A. Everyone who files a Chapter 7 or a Chapter 13 must attend a hearing called a Section 341 hearing or “meeting of creditors” approximately a month or so after your Bankruptcy is filed. This hearing is conducted by your Trustee, not a Bankruptcy Judge, and typically is very brief. Indeed, in many if not most cases no creditors actually attend it and you will answer brief questions from the Trustee related to the Bankruptcy schedules you have filed and your financial situation. As many as fifteen to twenty or more such hearings may be scheduled for a one hour docket.

Most debtors filing Chapter 7 or Chapter 13 are not required to attend a hearing before the Bankruptcy Judge unless a contested matter arises.

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What is a Reaffirmation Agreement? Should I sign one?

A. In a Chapter 7, Reaffirmation Agreements are legally enforceable agreements (contracts) in which you agree to pay a debt that may otherwise be discharged by the Bankruptcy. Proposed reaffirmation agreements may be mailed by a creditor to your Bankruptcy attorney after your Bankruptcy is filed. If signed by you and the creditor and filed with and approved by the Bankruptcy Court in time, it makes you liable to pay the debt reaffirmed; i.e the Bankruptcy does not discharge the debt unless you rescind the agreement within a short period established by the Bankruptcy laws.

The most common reason debtors sign Reaffirmation Agreements is to be able to keep secured property such as a vehicle or furniture on which there is a security interest or lien. Under the new law, you probably must sign a reaffirmation agreement in order to be allowed to keep the secured property. If you do not sign the agreement, the property is usually surrendered to the lien holder.

It is often unwise to sign Reaffirmation Agreements. If you sign such an agreement and after Bankruptcy you are unable to pay the debt as agreed, not only can the secured creditor who has a lien on the property repossess the property, but the creditor may file a law suit against you and garnish your wages or bank accounts just as if you had never filed a Bankruptcy. Be certain that you really need the property and that you will be able to afford to make the payments on it; that is that paying the debt will not impose an undue hardship on you or your family..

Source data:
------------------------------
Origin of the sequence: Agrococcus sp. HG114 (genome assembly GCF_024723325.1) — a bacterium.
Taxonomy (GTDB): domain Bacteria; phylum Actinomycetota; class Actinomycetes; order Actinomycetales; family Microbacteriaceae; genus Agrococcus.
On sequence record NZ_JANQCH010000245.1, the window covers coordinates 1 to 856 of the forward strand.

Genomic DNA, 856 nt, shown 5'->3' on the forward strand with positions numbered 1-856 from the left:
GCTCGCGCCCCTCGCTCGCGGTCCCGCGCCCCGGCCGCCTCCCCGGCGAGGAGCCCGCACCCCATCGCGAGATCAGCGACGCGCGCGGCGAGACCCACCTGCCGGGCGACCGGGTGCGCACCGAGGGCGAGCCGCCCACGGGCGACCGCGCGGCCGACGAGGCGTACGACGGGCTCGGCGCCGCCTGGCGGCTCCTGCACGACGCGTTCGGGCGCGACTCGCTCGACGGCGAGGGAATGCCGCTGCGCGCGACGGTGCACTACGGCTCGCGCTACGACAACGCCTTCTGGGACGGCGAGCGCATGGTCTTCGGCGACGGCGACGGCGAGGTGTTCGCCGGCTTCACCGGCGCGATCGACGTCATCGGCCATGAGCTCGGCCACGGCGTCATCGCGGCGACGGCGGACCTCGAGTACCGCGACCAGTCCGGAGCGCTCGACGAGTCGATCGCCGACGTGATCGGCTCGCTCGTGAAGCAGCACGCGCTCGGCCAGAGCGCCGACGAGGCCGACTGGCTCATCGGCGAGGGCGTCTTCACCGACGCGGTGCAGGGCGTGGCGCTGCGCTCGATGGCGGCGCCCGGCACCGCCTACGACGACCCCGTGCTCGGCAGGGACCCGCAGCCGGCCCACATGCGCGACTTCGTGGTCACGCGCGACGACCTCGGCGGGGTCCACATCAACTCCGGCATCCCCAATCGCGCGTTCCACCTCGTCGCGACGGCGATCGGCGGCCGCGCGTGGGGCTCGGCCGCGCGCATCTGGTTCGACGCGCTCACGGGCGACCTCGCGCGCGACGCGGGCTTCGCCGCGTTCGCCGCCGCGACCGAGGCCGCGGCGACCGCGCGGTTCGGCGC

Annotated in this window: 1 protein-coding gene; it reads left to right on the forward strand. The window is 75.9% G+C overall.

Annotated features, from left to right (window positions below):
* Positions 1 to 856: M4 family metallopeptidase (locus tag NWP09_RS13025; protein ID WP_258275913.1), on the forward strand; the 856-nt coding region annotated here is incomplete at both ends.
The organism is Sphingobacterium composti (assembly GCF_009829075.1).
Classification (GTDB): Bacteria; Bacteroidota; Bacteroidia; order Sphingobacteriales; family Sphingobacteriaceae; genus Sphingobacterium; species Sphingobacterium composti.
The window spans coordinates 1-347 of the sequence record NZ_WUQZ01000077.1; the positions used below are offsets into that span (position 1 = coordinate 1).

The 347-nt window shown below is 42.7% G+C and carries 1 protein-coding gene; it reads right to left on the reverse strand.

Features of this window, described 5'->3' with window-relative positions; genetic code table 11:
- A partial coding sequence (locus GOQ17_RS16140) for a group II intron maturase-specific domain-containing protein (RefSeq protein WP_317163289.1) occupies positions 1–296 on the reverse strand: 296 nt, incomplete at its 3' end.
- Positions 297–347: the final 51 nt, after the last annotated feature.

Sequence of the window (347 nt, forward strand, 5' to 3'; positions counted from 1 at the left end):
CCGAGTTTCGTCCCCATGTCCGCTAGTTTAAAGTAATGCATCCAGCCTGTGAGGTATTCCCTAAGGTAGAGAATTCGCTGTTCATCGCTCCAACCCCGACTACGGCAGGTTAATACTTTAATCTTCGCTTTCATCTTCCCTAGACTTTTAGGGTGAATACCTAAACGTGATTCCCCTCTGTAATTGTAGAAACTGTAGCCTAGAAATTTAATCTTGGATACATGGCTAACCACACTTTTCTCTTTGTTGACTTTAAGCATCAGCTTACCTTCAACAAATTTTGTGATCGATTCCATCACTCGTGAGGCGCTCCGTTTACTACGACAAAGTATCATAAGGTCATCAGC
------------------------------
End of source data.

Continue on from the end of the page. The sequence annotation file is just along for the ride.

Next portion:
Do not sign a Reaffirmation Agreement until you have fully discussed the issue with your Bankruptcy attorney.

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Does this mean that I will lose my home, vehicle or other personal belongings if I file a Chapter 7 Bankruptcy?

A. Most debtors who file Chapter 7 are able to keep their assets.

Liquidation only occurs in relatively small percentage of Chapter 7’s for two reasons. First, if you have no equity in the property (you owe as much on it as it could be sold for) there really is nothing for the Trustee to liquidate for the benefit of unsecured creditors since the secured creditor must be paid first Of course, in order to keep property on which there is a lien or security interest (e.g. a mortgage, or a car or furniture on which you are making payments) you must continue to pay that creditor and under the new law for furniture and vehicles etc. you actually may be required to sign a reaffirmation agreement in which you agree to pay the debt despite Bankruptcy or you may redeem the property by paying its value to the lien creditor in order to keep the property. If you want to walk away from that debt and have it discharged by the Bankruptcy, you generally must surrender the property to the creditor who has a lien or security interest on it, usually shortly after your Bankruptcy hearing.

Additionally, there are a number of exemptions which may protect your assets form liquidation by a Chapter 7 Trustee even if there is no lien on the asset or if you have some equity in it. The new Bankruptcy laws make the selection of correct exemptions more complex if you have not resided in Virginia for the past 2 years. In such cases you may be required to use exemptions provided by the state in which you formerly resided. Be sure to inform your attorney if you moved to Virginia in the last 2 years

In the event it appears that liquidation is possible if you file a Chapter 7, you may decide to file a Chapter 13. There is no liquidation in a Chapter 13. Again, consulting with an experienced Bankruptcy lawyer regarding these issues is extremely important.